So, instead of getting overwhelmed by your workload, try this instead: break your tasks into smaller chunks. Start by doing something, and you’ll find it easier to keep going. You can start by breaking your large to-dos into smaller to-dos. Set small goals for each task and be specific.
Let me share how I applied that to this blog post. For example, some of my to-dos include:
After I’ve broken the list into smaller chunks, it becomes clear that I have a direction forward, and it helps me get things done without having to think so much about where I should start. The result is the blog you’re reading right now.
Did you know that taking breaks makes you more productive?
Nobody can focus, distraction-free, for eight hours straight, not even highly productive and successful people.
That’s why it’s so important to take breaks and recharge from your work. Studies show that taking breaks makes people more productive. Even a short break for a few minutes can do you good and help you with a fresh perspective or new ideas.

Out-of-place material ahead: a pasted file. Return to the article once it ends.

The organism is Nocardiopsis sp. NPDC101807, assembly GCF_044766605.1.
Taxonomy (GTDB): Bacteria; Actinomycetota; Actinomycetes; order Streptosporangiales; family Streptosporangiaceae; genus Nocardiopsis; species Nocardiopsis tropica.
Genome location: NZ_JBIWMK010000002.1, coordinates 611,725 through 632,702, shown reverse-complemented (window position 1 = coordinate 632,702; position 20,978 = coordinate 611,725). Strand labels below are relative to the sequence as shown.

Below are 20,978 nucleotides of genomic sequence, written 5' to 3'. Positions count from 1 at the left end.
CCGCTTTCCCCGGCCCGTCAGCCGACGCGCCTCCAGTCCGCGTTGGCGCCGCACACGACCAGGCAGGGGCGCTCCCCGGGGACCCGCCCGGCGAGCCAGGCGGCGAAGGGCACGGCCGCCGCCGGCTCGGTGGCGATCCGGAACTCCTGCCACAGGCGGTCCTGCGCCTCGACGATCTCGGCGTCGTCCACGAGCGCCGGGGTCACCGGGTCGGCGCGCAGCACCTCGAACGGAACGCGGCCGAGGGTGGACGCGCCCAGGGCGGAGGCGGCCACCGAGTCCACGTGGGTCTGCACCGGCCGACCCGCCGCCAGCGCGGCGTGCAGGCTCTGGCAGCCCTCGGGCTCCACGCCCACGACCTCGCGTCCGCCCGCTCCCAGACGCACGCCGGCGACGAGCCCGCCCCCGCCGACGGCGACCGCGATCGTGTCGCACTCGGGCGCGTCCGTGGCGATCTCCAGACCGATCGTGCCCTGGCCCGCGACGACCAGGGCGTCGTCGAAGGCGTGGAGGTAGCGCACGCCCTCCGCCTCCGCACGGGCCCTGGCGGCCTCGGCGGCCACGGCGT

It’s best to be mindful of taking proactive breaks whilst at work since it’s easy to justify distractions as “taking a break”.
That’s where methods like the Pomodoro Technique can help. This technique suggests 25-minute blocks of work, with short 5 minute breaks. You work intensely for a specific amount of time, followed by intentionally not working for a shorter amount of time.
Another worthy justification for taking breaks are its health benefits. Often we’re seated at a desk, which can lead to strains on our physical health like our posture and eyes. Taking regular breaks helps our attention, productivity and quality of work. Furthermore, it prevents us from suffering tension and strain in our limbs and joints.
Highly productive people achieve what they do, not by mere chance and will. They’ve managed to find ways to overcome procrastination and be efficient with time management.
To recap, here are our tips on how to be more productive: